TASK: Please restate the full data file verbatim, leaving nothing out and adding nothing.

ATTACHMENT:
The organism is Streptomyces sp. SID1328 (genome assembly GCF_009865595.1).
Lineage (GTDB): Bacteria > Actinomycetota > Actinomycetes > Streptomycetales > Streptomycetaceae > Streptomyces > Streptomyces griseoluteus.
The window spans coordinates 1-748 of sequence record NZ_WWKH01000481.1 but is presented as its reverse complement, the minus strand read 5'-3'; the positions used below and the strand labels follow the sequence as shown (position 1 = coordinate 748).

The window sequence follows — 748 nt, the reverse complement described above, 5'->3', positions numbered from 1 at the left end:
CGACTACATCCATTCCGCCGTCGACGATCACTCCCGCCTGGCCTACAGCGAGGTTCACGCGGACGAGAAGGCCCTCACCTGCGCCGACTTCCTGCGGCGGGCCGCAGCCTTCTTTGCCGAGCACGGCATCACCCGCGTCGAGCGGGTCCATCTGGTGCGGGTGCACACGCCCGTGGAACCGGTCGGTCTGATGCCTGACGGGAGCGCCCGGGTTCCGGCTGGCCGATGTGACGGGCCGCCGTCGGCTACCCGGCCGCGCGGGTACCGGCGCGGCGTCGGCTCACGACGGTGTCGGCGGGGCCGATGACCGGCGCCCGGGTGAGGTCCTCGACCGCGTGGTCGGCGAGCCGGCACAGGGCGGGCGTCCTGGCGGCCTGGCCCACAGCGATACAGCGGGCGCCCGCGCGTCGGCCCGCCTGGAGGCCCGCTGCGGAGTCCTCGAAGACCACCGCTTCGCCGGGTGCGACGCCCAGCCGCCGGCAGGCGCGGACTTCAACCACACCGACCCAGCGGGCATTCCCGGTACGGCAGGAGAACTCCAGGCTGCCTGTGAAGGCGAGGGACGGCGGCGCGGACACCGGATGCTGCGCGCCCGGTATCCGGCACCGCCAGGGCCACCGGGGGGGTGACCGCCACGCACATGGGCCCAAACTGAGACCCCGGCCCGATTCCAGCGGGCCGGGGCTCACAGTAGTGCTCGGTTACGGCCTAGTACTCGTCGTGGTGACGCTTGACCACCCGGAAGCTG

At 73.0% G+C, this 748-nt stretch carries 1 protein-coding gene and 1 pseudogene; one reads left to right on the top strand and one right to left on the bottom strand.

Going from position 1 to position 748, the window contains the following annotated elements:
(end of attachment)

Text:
The organism is Streptomyces sp. SID1328 (genome assembly GCF_009865595.1).
Lineage (GTDB): Bacteria > Actinomycetota > Actinomycetes > Streptomycetales > Streptomycetaceae > Streptomyces > Streptomyces griseoluteus.
The window spans coordinates 1-748 of sequence record NZ_WWKH01000481.1 but is presented as its reverse complement, the minus strand read 5'-3'; the positions used below and the strand labels follow the sequence as shown (position 1 = coordinate 748).

The window sequence follows — 748 nt, the reverse complement described above, 5'->3', positions numbered from 1 at the left end:
CGACTACATCCATTCCGCCGTCGACGATCACTCCCGCCTGGCCTACAGCGAGGTTCACGCGGACGAGAAGGCCCTCACCTGCGCCGACTTCCTGCGGCGGGCCGCAGCCTTCTTTGCCGAGCACGGCATCACCCGCGTCGAGCGGGTCCATCTGGTGCGGGTGCACACGCCCGTGGAACCGGTCGGTCTGATGCCTGACGGGAGCGCCCGGGTTCCGGCTGGCCGATGTGACGGGCCGCCGTCGGCTACCCGGCCGCGCGGGTACCGGCGCGGCGTCGGCTCACGACGGTGTCGGCGGGGCCGATGACCGGCGCCCGGGTGAGGTCCTCGACCGCGTGGTCGGCGAGCCGGCACAGGGCGGGCGTCCTGGCGGCCTGGCCCACAGCGATACAGCGGGCGCCCGCGCGTCGGCCCGCCTGGAGGCCCGCTGCGGAGTCCTCGAAGACCACCGCTTCGCCGGGTGCGACGCCCAGCCGCCGGCAGGCGCGGACTTCAACCACACCGACCCAGCGGGCATTCCCGGTACGGCAGGAGAACTCCAGGCTGCCTGTGAAGGCGAGGGACGGCGGCGCGGACACCGGATGCTGCGCGCCCGGTATCCGGCACCGCCAGGGCCACCGGGGGGGTGACCGCCACGCACATGGGCCCAAACTGAGACCCCGGCCCGATTCCAGCGGGCCGGGGCTCACAGTAGTGCTCGGTTACGGCCTAGTACTCGTCGTGGTGACGCTTGACCACCCGGAAGCTG

At 73.0% G+C, this 748-nt stretch carries 1 protein-coding gene and 1 pseudogene; one reads left to right on the top strand and one right to left on the bottom strand.

Going from position 1 to position 748, the window contains the following annotated elements: